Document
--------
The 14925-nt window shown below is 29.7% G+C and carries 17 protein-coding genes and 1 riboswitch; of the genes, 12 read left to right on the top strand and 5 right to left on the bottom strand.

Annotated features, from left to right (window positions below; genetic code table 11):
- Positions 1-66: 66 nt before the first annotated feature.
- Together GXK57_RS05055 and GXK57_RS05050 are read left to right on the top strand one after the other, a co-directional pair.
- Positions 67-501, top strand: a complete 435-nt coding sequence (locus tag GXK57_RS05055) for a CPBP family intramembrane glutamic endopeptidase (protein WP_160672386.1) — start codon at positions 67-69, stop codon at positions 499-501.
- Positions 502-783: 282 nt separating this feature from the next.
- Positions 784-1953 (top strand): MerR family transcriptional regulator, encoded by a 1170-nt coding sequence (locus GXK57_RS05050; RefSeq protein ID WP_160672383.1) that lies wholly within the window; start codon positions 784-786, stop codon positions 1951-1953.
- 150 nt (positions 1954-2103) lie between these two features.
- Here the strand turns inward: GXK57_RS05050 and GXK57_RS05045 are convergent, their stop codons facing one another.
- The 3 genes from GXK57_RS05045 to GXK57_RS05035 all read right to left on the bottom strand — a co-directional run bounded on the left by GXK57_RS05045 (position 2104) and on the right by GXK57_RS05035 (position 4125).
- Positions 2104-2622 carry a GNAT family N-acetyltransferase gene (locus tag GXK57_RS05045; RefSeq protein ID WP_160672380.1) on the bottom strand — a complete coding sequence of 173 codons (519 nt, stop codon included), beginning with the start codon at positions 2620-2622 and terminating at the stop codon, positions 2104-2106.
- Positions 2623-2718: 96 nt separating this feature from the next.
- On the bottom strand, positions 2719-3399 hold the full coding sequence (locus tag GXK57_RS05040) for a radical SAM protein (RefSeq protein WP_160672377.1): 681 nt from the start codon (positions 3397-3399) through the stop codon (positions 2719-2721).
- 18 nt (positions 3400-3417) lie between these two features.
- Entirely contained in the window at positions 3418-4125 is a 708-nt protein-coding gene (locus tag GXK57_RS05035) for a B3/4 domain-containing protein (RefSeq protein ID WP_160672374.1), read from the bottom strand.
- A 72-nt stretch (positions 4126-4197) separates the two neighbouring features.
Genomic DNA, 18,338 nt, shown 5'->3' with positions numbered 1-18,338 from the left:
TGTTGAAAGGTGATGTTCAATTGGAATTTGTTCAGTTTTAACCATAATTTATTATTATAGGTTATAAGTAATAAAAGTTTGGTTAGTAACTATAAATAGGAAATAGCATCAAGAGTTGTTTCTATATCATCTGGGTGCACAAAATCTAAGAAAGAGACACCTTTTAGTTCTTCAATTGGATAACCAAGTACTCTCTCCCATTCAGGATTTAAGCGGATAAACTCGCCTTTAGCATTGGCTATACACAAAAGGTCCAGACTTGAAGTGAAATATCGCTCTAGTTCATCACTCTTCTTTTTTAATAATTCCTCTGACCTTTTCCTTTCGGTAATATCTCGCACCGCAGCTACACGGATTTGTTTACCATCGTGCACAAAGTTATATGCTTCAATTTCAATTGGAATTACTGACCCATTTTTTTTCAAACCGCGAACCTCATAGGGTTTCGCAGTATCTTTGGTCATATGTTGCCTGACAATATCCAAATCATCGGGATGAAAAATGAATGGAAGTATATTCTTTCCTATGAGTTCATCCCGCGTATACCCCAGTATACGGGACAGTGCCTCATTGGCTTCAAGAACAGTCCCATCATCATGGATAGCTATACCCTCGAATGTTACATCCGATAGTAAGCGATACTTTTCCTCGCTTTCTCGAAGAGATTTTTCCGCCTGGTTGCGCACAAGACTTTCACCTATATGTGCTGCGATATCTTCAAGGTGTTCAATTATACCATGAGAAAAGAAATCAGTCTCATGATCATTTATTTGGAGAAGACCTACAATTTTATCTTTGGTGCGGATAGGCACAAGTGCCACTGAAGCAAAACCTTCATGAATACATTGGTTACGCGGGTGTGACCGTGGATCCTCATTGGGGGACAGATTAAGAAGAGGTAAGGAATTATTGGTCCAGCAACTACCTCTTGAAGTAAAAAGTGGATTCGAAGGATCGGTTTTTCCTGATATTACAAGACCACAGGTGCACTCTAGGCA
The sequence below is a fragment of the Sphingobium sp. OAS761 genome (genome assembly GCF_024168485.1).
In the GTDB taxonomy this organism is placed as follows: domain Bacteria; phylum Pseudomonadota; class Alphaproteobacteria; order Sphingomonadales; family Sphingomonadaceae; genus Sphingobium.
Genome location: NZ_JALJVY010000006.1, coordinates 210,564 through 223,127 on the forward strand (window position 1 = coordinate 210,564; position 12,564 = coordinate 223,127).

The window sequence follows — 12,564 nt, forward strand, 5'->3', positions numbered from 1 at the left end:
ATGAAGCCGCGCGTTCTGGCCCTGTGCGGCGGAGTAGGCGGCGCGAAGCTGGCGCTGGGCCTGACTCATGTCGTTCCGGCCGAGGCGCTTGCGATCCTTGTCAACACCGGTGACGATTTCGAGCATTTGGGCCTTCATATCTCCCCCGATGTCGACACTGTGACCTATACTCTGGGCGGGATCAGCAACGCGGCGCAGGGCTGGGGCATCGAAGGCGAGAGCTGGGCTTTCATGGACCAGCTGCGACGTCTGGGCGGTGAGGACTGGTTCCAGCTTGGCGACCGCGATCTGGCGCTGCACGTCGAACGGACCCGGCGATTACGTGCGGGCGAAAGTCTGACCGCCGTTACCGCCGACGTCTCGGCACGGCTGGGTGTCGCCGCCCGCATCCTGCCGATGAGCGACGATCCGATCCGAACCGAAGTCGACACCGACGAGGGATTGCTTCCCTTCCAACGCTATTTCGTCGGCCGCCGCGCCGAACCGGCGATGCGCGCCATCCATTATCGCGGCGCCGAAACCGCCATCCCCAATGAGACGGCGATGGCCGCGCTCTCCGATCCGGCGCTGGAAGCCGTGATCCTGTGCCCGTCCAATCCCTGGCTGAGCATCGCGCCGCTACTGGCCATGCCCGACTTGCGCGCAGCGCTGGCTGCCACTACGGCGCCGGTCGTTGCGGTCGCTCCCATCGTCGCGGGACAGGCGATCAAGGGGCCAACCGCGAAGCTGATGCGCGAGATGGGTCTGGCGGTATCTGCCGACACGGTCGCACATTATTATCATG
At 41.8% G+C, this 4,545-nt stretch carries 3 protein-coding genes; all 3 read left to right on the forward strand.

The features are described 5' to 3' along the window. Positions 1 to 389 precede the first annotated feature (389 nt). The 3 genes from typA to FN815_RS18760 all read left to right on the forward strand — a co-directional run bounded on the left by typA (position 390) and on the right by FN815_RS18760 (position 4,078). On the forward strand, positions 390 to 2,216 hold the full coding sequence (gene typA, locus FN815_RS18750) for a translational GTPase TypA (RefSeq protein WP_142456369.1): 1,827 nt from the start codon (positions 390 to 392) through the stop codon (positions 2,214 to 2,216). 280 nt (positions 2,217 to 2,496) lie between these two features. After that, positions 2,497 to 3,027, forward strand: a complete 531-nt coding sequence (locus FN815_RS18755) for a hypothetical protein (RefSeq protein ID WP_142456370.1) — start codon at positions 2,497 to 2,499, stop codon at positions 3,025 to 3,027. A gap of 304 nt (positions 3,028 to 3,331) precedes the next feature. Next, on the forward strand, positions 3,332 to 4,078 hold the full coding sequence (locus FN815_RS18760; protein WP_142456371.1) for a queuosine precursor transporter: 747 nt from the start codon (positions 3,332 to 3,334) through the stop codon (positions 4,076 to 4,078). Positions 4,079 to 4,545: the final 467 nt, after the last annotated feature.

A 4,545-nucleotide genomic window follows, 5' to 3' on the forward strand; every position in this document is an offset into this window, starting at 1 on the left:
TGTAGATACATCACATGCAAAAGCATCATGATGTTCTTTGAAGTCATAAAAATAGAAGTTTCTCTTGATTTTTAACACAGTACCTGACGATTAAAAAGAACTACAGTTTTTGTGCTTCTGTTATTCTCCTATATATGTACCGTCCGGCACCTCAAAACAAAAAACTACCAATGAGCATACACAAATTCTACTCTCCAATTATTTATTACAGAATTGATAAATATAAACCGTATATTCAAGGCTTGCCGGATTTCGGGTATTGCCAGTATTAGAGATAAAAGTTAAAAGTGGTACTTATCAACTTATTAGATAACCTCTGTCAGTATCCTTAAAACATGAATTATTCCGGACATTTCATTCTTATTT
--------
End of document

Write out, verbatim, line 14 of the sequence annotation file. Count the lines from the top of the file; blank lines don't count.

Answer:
- 18 nt (positions 3400-3417) lie between these two features.